Assume mortgage with transfer-on-death deed

Daughter worries bank will call loan due before she can find a job

By Inman News Feed
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Daughter worries bank will call loan due before she can find a job

Benny Kass
Inman News™

DEAR BENNY: My mother died in February of this year. About a month before her death she executed a beneficiary deed leaving the home to me, her daughter. I was also the sole beneficiary of her will. She had no other assets (only debt) and so there was no probate.

My son and I have lived with her in this home for the past 18 years. I've been making payments since her death (she had them set up to be deducted from her checking account with the exception of her equity loan). I did not tell them of her passing, but she apparently requested information about refinancing just before her death and they found out.

Two months ago they sent a letter asking what her estate planned to do with the house. My attorney sent a letter indicating that her relatives would make a decision within 60 days. That time is almost up and I'm afraid they are going to take the house away from us.

As I've been unemployed since her death, I'm barely able to make the payments, but want to keep this house. I don't think there is any way I can get financing on my own at this time. I was hoping to be able to just continue to make the payments, but I think they are going to want me to finance it in my name, which is not possible at the moment.

Can they just allow me to take over the payments and not get a new loan? If so, how do I go about making that happen? Just to be clear, she had a mortgage and an equity loan, and the payments are current on both and have never been late.

I'm desperate not to lose our home, but can't see a way to keep this house unless they will allow me to take over payments and then hope that I get a job soon that will allow me to do that. I have some savings left to make the payments a while longer until I can find a job. --Ann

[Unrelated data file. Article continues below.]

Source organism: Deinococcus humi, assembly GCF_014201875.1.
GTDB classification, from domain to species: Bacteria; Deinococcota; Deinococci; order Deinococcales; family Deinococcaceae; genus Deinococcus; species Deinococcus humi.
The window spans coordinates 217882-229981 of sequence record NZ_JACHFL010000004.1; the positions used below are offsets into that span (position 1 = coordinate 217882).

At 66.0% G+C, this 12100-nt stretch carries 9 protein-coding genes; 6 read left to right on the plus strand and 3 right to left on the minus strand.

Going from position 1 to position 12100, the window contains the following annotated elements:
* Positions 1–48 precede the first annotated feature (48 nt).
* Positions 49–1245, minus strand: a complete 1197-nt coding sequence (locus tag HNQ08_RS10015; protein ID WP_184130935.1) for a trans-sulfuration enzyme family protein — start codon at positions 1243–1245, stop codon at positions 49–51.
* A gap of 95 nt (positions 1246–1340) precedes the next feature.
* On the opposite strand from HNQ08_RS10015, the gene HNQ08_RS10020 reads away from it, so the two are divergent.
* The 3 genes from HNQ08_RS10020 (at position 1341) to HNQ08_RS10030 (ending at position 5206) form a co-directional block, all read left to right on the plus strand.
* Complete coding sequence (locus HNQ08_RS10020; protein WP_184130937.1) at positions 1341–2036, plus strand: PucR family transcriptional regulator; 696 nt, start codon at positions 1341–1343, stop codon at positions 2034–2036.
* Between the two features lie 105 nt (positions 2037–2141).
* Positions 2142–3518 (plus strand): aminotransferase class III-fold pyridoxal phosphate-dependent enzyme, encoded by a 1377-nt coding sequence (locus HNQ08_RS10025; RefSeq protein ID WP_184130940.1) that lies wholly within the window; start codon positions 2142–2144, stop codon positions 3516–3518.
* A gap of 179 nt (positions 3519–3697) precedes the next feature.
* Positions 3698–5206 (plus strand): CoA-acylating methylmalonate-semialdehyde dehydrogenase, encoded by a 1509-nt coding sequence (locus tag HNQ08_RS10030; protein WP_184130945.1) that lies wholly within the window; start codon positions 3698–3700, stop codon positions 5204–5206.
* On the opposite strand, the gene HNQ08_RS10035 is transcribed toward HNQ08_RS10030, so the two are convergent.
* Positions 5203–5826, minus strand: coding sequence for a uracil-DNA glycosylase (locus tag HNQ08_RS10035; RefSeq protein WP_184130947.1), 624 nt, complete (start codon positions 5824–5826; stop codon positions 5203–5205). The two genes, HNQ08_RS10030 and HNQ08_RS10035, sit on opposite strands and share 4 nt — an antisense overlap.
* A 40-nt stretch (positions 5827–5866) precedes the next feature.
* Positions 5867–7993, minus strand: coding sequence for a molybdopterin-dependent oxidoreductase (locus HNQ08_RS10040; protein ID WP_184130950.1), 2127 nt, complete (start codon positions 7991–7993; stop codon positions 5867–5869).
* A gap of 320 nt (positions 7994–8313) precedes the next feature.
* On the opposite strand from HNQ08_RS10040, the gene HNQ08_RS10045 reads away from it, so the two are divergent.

DEAR ANN: There is a federal law on the books called the Garn-St. Germain Depository Institutions Act. Among its many provisions there is a section dealing with "due-on-sale clauses."

Such clauses are generally found in most deeds of trusts (mortgages). Basically, they state that if you sell your property, your borrower cannot assume your existing mortgage but must obtain one on his or her own. The objective was to prohibit buyers from taking over a very-low-interest-rate loan that the seller may have had.

However, the law spells out a number of situations in which lenders are specifically prohibited from exercising the due-on-sale clause. One such exception is where there is "a transfer to a relative resulting from the death of a borrower."

You can find a lot of information on the Internet, merely by typing in "due on sale" on your favorite search engine.

Tell your attorney to rely on this law, and tell the lender it has no right to call your loan.

DEAR BENNY: In a previous column, a homebuyer had a problem concerning a warranty he never got, and you gave him a few good ideas. I just do not understand why you did not instruct him to contact his lawyer who represented him at his closing. Is this not one of the reasons we have our own lawyer at closings? --Bill

DEAR BILL: You are referring to an earlier column where a reader had warranty issues with his developer. I did not instruct him to contact the lawyer who represented him at the closing for several reasons.

First, my column is carried in many papers throughout the United States, and settlement procedures differ from state to state.

In New York, for example, I understand that the settlement is often held in the office of the bank's lawyer, although buyers are instructed to have their own attorney present also. In the Western U.S., the settlement is called "an escrow closing," and often there is no attorney present on either side.

And in many jurisdictions, such as Washington, D.C., or Maryland, where I practice law, settlements take place either in an attorney's office or at a title insurance company where lawyers may not be present.

Clearly, however, if the buyer has his or her own attorney, and is comfortable with him, that attorney can be consulted on any warranty claims, or any other legal issue for that matter.

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